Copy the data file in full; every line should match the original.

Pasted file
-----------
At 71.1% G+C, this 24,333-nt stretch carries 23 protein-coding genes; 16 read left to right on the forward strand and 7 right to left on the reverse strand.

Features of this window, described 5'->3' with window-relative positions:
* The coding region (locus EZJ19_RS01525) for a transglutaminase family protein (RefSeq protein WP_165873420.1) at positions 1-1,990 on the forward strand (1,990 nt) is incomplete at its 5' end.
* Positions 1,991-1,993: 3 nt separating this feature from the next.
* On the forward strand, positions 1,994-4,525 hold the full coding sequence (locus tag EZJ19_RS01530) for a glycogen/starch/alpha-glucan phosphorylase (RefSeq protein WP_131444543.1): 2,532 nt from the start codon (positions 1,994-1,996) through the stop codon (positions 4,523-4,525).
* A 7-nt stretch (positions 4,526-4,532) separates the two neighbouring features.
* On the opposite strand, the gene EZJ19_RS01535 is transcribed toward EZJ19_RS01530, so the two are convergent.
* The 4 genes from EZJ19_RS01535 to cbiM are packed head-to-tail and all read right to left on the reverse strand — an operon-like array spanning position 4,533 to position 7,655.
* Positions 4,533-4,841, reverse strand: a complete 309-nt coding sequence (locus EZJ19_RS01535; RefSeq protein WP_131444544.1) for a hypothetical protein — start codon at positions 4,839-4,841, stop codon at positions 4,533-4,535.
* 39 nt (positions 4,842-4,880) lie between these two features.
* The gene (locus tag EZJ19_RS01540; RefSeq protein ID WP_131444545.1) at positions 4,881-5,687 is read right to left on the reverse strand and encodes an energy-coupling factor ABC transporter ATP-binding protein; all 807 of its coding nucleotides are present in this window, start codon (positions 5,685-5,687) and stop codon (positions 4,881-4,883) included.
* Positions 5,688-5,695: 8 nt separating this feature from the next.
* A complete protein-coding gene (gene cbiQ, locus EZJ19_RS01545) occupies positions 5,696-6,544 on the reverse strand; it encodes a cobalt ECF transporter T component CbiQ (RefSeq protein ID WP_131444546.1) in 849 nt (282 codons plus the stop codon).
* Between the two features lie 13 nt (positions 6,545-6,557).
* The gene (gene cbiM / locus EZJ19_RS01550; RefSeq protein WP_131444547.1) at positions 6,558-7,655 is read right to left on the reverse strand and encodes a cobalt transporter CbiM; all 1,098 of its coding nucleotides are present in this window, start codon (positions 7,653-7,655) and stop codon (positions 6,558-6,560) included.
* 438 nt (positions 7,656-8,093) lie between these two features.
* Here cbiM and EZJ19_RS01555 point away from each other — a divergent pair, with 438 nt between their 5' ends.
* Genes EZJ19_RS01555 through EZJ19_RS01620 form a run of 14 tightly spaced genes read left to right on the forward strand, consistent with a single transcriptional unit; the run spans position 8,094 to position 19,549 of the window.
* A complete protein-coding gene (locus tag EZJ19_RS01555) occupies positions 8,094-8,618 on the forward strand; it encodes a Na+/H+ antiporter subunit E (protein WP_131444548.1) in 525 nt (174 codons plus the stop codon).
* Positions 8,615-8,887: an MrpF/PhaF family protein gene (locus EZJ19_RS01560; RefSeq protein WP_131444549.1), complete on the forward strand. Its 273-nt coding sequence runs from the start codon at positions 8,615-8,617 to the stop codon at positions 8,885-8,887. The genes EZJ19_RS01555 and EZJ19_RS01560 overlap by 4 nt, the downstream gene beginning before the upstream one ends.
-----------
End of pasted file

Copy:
At 71.1% G+C, this 24,333-nt stretch carries 23 protein-coding genes; 16 read left to right on the forward strand and 7 right to left on the reverse strand.

Features of this window, described 5'->3' with window-relative positions:
* The coding region (locus EZJ19_RS01525) for a transglutaminase family protein (RefSeq protein WP_165873420.1) at positions 1-1,990 on the forward strand (1,990 nt) is incomplete at its 5' end.
* Positions 1,991-1,993: 3 nt separating this feature from the next.
* On the forward strand, positions 1,994-4,525 hold the full coding sequence (locus tag EZJ19_RS01530) for a glycogen/starch/alpha-glucan phosphorylase (RefSeq protein WP_131444543.1): 2,532 nt from the start codon (positions 1,994-1,996) through the stop codon (positions 4,523-4,525).
* A 7-nt stretch (positions 4,526-4,532) separates the two neighbouring features.
* On the opposite strand, the gene EZJ19_RS01535 is transcribed toward EZJ19_RS01530, so the two are convergent.
* The 4 genes from EZJ19_RS01535 to cbiM are packed head-to-tail and all read right to left on the reverse strand — an operon-like array spanning position 4,533 to position 7,655.
* Positions 4,533-4,841, reverse strand: a complete 309-nt coding sequence (locus EZJ19_RS01535; RefSeq protein WP_131444544.1) for a hypothetical protein — start codon at positions 4,839-4,841, stop codon at positions 4,533-4,535.
* 39 nt (positions 4,842-4,880) lie between these two features.
* The gene (locus tag EZJ19_RS01540; RefSeq protein ID WP_131444545.1) at positions 4,881-5,687 is read right to left on the reverse strand and encodes an energy-coupling factor ABC transporter ATP-binding protein; all 807 of its coding nucleotides are present in this window, start codon (positions 5,685-5,687) and stop codon (positions 4,881-4,883) included.
* Positions 5,688-5,695: 8 nt separating this feature from the next.
* A complete protein-coding gene (gene cbiQ, locus EZJ19_RS01545) occupies positions 5,696-6,544 on the reverse strand; it encodes a cobalt ECF transporter T component CbiQ (RefSeq protein ID WP_131444546.1) in 849 nt (282 codons plus the stop codon).
* Between the two features lie 13 nt (positions 6,545-6,557).
* The gene (gene cbiM / locus EZJ19_RS01550; RefSeq protein WP_131444547.1) at positions 6,558-7,655 is read right to left on the reverse strand and encodes a cobalt transporter CbiM; all 1,098 of its coding nucleotides are present in this window, start codon (positions 7,653-7,655) and stop codon (positions 6,558-6,560) included.
* 438 nt (positions 7,656-8,093) lie between these two features.
* Here cbiM and EZJ19_RS01555 point away from each other — a divergent pair, with 438 nt between their 5' ends.
* Genes EZJ19_RS01555 through EZJ19_RS01620 form a run of 14 tightly spaced genes read left to right on the forward strand, consistent with a single transcriptional unit; the run spans position 8,094 to position 19,549 of the window.
* A complete protein-coding gene (locus tag EZJ19_RS01555) occupies positions 8,094-8,618 on the forward strand; it encodes a Na+/H+ antiporter subunit E (protein WP_131444548.1) in 525 nt (174 codons plus the stop codon).
* Positions 8,615-8,887: an MrpF/PhaF family protein gene (locus EZJ19_RS01560; RefSeq protein WP_131444549.1), complete on the forward strand. Its 273-nt coding sequence runs from the start codon at positions 8,615-8,617 to the stop codon at positions 8,885-8,887. The genes EZJ19_RS01555 and EZJ19_RS01560 overlap by 4 nt, the downstream gene beginning before the upstream one ends.